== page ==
So, we are on THE LAUNCH PAD as we call this time period. This is a graphic of what the outline looks like!

2021, Let the Adventures Begin…soon

The Bitter End Yacht Club before hurricane damage

Here is my photo essay of our happy place, the Bitter End Yacht Club, as it was in April 2017. This is before it was destroyed by Hurricanes Maria and Irma.

http://svislandspirit.com/bitter-end-yacht-club-photo-essay/

LET THE ADVENTURES BEGIN SOON….

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Service Call to Island Spirit

After leaving our boat in Puerto Rico, July 2020, we have finally made a trip back to spend a week servicing all her systems and checking in on her storage jack stands and hurricane tie down straps. We hired Ruben of R. S. Marine Services to wash and wax the hull and deck. He has been so helpful in taking care of our boat while we have been at home. So, here is the photo essay with captions showing the process we went thru. 

NOTE: We wrapped the teak, again, with Caprail Protective Tape and this is the second year we tried this. IT WORKS WELL. If you are looking for CAP RAIL TAPE, then see this link to buy what we are using:

https://nationalsupplydirect.com/maintenance/damage-prevention.html

Hayden and Radeen at PHL airport outbound for SJU

Welcome to San Juan

The iconic for of San Juan
Look at this! Two Horses in the back of a Ford F-150

We traded an RCI Timeshare

We booked a three bedroom 2 bath timeshare because we thought we might have guests

Arrival to Island Spirit at Puerto del Ray Marina

There she is, still standing and fully waxed decks washed and decks waxed as well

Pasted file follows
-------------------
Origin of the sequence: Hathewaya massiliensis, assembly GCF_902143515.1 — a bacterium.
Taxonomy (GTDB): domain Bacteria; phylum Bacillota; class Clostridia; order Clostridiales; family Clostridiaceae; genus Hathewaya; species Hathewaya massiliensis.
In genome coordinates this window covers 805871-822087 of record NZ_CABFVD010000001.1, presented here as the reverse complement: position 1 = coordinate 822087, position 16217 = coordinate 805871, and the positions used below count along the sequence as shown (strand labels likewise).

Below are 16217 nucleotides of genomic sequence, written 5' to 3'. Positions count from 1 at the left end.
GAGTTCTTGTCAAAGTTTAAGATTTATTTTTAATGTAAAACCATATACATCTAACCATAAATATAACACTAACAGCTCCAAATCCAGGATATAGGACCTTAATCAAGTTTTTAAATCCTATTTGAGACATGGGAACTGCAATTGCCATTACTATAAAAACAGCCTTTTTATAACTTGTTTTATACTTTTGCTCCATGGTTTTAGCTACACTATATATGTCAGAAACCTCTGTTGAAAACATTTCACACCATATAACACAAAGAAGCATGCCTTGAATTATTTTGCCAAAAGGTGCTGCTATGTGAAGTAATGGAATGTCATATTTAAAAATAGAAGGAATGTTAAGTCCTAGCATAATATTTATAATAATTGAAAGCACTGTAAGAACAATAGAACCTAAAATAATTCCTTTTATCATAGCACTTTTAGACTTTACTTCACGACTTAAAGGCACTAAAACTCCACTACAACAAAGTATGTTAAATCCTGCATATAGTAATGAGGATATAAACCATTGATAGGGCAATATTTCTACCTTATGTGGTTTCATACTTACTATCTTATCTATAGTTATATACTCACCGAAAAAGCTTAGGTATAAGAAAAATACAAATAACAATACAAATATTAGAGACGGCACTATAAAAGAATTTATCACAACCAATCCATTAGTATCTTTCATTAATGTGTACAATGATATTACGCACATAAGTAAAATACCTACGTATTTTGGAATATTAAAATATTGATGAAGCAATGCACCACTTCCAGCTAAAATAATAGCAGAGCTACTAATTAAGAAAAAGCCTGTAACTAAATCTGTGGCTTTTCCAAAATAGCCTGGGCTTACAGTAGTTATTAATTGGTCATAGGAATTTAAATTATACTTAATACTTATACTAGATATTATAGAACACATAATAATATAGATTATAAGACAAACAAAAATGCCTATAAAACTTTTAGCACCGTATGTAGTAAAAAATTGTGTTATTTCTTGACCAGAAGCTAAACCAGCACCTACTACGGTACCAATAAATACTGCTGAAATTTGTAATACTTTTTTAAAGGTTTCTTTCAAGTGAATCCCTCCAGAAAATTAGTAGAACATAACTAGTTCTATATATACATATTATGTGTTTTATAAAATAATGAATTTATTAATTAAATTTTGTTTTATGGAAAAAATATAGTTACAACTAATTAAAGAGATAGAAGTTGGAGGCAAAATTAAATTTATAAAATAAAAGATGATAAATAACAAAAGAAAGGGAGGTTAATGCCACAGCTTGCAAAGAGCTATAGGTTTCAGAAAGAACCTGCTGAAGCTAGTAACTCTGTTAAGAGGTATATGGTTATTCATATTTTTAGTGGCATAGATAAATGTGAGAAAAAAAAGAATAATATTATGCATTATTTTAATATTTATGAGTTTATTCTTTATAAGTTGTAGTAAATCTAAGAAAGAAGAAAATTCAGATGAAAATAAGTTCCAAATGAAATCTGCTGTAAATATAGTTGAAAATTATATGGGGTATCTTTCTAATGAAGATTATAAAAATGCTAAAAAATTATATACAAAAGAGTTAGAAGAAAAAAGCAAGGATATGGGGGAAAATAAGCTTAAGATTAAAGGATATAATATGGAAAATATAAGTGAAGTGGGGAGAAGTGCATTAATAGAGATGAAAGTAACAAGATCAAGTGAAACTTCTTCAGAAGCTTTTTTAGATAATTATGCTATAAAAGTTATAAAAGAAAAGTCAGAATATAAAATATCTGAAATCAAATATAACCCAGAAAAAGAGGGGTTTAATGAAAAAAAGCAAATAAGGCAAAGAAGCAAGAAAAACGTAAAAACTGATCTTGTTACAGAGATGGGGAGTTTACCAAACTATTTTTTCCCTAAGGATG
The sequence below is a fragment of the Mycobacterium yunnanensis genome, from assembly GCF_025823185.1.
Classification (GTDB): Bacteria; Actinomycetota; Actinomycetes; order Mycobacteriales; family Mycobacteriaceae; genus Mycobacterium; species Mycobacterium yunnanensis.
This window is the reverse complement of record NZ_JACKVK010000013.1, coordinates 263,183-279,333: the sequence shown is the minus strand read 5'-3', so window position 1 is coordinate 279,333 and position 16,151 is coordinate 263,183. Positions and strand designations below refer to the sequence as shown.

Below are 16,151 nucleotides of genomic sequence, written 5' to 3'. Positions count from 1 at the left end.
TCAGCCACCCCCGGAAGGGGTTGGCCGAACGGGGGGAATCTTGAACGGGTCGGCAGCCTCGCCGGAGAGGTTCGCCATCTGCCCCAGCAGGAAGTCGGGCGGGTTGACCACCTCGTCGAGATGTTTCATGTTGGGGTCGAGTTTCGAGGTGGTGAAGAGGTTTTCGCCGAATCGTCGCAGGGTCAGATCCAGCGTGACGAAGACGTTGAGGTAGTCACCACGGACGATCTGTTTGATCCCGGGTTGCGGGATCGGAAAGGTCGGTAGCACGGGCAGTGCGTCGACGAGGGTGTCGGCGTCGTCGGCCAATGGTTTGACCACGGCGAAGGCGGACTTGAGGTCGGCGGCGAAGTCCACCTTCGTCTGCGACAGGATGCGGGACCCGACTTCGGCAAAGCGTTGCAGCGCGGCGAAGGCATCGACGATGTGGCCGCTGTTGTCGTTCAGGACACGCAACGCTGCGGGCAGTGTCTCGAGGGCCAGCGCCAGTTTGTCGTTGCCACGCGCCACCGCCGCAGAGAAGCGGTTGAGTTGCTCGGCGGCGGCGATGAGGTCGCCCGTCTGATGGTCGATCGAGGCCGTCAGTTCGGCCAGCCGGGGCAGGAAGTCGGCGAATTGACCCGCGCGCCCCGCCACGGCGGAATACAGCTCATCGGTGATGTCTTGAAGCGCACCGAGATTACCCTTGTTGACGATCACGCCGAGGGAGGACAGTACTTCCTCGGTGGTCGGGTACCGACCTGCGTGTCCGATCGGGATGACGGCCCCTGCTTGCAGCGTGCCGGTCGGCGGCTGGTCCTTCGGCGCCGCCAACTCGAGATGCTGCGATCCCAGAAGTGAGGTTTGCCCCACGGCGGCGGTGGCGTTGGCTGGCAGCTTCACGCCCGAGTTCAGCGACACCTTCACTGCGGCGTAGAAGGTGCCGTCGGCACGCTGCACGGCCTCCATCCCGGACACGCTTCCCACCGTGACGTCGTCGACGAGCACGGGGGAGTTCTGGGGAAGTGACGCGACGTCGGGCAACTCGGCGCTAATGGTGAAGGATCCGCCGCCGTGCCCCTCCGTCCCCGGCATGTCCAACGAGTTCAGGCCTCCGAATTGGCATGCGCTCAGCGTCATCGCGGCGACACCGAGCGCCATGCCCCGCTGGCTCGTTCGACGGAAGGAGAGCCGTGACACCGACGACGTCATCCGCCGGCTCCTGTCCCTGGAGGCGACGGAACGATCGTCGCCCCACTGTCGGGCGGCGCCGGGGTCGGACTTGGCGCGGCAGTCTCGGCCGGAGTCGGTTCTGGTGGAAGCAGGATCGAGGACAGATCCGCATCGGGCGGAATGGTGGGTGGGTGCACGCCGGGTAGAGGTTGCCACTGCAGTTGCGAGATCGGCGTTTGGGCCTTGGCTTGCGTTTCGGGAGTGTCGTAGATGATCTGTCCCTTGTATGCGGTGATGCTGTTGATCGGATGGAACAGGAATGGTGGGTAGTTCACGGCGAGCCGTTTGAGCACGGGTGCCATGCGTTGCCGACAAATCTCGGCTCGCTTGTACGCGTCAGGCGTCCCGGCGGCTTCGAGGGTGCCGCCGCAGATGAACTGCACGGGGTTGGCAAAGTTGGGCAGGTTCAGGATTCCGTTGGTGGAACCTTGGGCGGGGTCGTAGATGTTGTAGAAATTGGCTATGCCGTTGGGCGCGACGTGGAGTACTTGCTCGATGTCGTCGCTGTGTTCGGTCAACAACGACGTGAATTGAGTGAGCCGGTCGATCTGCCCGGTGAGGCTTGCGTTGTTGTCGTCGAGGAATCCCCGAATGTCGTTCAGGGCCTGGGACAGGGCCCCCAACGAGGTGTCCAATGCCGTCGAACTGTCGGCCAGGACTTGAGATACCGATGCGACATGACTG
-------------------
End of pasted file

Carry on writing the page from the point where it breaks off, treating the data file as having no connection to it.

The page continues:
The cover was removed and tied back for deck waxing
The shine on the cabin top was obvious and the teak was well protected by the Caprail Protective white tape
https://nationalsupplydirect.com/maintenance/damage-prevention.html
The cockpit teak table varnish was still looking new

Lets Go inside

Happy Radeen is back aboard “her GrL” Island Spirit. This boat means so much to both of us. We cant wait to sail again in Nov.
The battery bank is full and the display says it all

Happy Selfie

Hayden and Radeen onboard

OK, Job 1, restore the dinghy

The 10 ft 6 in AB fiberglass dinghy was up on its side so the team could wash and wax the deck. We needed to inflate and store this back on the bow.

The TEAK WHITE CAPRAIL TAPE

We have been experimenting with CAPRAIL PROTECTIVE TAPE. This is placed over the varnish and sticks down. This was down for 10 months and it pulled off clean.
https://nationalsupplydirect.com/maintenance/damage-prevention.html

Replace Dinghy on Bow

Moving a 100 lb 10 foot RIB was a task, but we got it back into position so the shade cover could be re installed
Yes a 10 foot AB RIB will fit fully inflated upside down on the bow of an Island Packet 35. Removal of the silly and useless staysail boom required.

LUNCH TIME with BUDDIES

Some of our sailing buddies where here. John and Lisa were hauling out and storing and Steve just launched and is preparing for a sail directly to Panama!

The Teak Varnish Looks Good

We are very happy that our teak varnish is still looking good after 10 months of storage. Unreal

The JACK STANDS need attention